Plaintiffs' contention that Defendant Cosgrove's failure to give them any Miranda warnings violated the constitution is incorrect. "The Miranda rule is not a code of police conduct, and police do not violate the Constitution (or even the Miranda rule, for that matter) by mere failures to warn." U.S. v. Patane, 542 U.S. 630, 637 (2004). In a recent case, the Seventh Circuit court addressed this issue in its discussion of the Supreme Court's decision in Chavez v. Martinez, 538 U.S. 760 (2003). The court stated as follows:
In Chavez, the § 1983 plaintiff Martinez had made incriminating statements while in police custody without receiving Miranda warnings. He never was prosecuted, but filed a § 1983 action against Chavez, the officer who had questioned him. In that action, Martinez alleged that Chavez violated his Fifth Amendment right to be free from self-incrimination as well as his Fourteenth Amendment substantive due process right to be free from coercive questioning. The Supreme Court, in a plurality opinion, held that the police officer's questioning of Martinez without Miranda warnings did not violate his rights under the Self-Incrimination Clause of the Fifth Amendment because his compelled statements had not been used against him in a criminal case. The plurality reasoned that Miranda "created prophylactic rules designed to safeguard the core constitutional right protected by the Self-Incrimination Clause," id. at 770, 123 S.Ct. 1994, namely that "[n]o person . . . shall be compelled in any criminal case to be a witness against himself," id. at 766, 123 S.Ct. 1994 (citing, with added emphasis, U.S. Const. amend. V). The phrase "criminal case," as it is employed in the Self-Incrimination Clause, requires, at the very least, the initiation of a legal proceeding, rather than mere police questioning, before a suspect's self-incrimination rights are implicated. Id. at 767, 123 S.Ct. 1994 ("Statements compelled by police interrogations of course may not be used against a defendant at trial, . . . but it is not until their use in a criminal case that a violation of the Self-Incrimination Clause occurs.").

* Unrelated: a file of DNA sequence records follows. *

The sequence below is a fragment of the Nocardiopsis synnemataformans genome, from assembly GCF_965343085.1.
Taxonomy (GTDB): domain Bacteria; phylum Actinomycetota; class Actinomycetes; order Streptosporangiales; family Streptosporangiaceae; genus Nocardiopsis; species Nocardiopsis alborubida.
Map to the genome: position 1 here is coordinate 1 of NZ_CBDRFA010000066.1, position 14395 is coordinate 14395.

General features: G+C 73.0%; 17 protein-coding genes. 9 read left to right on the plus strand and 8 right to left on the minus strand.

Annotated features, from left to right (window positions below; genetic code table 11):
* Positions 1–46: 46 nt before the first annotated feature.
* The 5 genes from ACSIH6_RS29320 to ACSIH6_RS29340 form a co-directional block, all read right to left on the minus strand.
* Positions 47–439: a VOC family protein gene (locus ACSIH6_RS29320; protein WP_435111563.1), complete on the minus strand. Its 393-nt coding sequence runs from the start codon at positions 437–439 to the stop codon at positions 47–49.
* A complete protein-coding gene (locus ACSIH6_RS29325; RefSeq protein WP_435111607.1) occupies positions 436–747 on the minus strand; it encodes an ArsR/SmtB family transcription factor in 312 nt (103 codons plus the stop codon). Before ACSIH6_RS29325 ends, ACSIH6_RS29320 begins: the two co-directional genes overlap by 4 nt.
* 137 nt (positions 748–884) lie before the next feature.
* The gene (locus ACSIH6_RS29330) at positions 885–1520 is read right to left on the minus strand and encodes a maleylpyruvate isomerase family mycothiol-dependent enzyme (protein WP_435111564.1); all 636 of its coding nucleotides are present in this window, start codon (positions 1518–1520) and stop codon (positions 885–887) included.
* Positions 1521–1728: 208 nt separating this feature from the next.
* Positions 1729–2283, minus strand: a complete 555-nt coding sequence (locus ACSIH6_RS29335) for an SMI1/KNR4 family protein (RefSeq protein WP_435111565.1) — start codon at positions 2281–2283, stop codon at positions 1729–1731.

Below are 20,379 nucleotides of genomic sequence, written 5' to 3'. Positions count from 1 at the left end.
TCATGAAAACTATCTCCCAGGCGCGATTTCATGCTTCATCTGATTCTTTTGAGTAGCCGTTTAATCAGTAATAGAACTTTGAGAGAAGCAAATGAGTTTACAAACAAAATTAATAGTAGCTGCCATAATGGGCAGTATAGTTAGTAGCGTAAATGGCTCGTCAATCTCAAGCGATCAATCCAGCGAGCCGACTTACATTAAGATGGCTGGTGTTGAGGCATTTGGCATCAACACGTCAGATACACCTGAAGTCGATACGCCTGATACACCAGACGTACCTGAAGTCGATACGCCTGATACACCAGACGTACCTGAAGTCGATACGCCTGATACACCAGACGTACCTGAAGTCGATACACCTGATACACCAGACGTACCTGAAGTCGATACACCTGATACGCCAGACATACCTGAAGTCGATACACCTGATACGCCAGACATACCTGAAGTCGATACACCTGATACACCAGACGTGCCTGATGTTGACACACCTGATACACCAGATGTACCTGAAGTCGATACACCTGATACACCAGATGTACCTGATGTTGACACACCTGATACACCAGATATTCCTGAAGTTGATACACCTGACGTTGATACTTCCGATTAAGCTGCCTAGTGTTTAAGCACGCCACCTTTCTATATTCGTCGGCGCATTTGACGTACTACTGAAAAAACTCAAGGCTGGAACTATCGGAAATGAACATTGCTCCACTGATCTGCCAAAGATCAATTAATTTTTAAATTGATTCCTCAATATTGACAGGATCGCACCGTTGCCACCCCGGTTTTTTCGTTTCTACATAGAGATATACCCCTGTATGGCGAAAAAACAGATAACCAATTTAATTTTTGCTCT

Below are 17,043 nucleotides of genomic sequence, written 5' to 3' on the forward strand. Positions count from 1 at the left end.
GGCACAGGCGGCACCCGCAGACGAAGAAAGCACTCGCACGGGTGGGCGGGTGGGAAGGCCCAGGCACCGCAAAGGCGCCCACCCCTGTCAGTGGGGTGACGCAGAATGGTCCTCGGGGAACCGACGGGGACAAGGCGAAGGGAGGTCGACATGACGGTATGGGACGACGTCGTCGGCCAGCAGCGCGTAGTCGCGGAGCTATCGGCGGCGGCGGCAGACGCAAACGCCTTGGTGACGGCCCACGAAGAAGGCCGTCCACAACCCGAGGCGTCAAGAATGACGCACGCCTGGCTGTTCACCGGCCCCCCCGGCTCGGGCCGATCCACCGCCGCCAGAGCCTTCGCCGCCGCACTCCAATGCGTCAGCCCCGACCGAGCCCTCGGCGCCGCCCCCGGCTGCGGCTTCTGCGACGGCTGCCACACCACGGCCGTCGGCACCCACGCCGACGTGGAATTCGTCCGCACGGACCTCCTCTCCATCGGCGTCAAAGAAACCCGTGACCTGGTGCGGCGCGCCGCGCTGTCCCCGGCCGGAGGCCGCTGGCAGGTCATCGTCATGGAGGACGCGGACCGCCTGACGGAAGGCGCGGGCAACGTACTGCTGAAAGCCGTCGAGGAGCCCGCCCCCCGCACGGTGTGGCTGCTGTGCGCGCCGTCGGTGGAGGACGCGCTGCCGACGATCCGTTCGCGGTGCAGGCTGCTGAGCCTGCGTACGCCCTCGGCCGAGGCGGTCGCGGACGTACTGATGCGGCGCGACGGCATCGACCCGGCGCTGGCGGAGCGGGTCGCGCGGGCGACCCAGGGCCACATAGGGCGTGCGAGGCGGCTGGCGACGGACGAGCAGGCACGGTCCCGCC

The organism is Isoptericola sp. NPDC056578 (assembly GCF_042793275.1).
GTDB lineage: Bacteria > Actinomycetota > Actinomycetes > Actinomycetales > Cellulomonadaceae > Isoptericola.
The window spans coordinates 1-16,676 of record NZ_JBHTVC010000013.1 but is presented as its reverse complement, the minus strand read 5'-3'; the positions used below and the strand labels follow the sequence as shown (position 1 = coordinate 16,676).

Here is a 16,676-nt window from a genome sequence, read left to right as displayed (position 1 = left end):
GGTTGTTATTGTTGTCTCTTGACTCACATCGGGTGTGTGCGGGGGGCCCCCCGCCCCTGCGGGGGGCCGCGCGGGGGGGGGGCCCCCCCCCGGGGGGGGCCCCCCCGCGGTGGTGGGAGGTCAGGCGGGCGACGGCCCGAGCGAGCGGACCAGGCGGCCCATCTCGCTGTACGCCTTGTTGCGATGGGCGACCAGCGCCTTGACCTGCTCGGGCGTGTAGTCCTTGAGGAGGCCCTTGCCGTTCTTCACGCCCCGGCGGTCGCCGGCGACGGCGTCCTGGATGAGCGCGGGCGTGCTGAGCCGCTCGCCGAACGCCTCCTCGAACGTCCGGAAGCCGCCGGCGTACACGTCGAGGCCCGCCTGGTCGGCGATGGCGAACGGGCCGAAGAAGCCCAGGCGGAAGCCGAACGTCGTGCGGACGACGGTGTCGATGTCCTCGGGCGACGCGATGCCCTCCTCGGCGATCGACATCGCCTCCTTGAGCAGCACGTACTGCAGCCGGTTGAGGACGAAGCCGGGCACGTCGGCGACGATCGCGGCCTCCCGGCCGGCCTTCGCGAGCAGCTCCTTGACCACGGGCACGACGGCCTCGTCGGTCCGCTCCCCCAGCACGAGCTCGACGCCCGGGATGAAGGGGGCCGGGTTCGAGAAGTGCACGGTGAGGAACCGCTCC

Martinez never was prosecuted. Consequently, the absence of a criminal case "in which Martinez was compelled to be a 'witness' against himself" defeated his claim for damages based on the Self-Incrimination Clause. Id. at 773, 123 S.Ct. 1994.
Sornberger v. City of Knoxville, Ill., 434 F.3d 1006, 1023-24 (7th Cir. 2006). Thus, Sornberger makes it clear that a police officer's failure to give Miranda warnings before questioning an individual does not, by itself, implicate a constitutional right. The constitutional right against self-incrimination only arises when an individual subsequently makes an incriminating statement and that statement is used against the individual in a criminal case or proceeding. The Sornberger decision held that a "criminal case" includes arraignments, probable cause hearings, and bail hearings, as well as at trial. Id. at 1026-27.
Here, Plaintiffs have presented no facts showing that they made any incriminating statements or that any such statements were used against them in any criminal proceeding. Accordingly, Plaintiffs have not established that Defendant's failure to give them Miranda warnings violated their constitutional rights.
b. Substantive Due Process Claim
Plaintiffs also allege substantive due process claims based on Defendant Cosgrove's investigation of the allegations against the Nuzzis. Plaintiffs contend that Defendant's conduct was constitutionally defective such that it shocked the conscience. Plaintiffs Raef and Hurst join in this claim.
Rather than guaranteeing an individual the right to a fair decision-making procedure, the concept of substantive due process prevents the state from taking certain actions even if it provides procedural safeguards. "The nub of a substantive due process claim is that some things the state just cannot do, no matter how much process it provides." Miller v. Henman, 804 F.2d 421, 427 (7th Cir. 1986). Thus, the right to substantive due process protects citizens against government conduct that is arbitrary or without reasonable justification. Tun v. Whitticker, 398 F.3d 899, 902 (7th Cir. 2005). However, as the Supreme Court has emphasized, "only the most egregious official conduct" can be said to be arbitrary in the constitutional sense. County of Sacramento v. Lewis, 523 U.S. 833, 846 (1998) (holding that a police officer did not violate the substantive due process rights of a passenger who died as a result of a high speed chase). To constitute a violation of substantive due process rights, the official conduct must "shock the conscience" because it is "unjustifiable by any governmental interest." Remer v. Burlington Area Sch. Dist., 286 F.3d 1007, 1013 (7th Cir. 2002).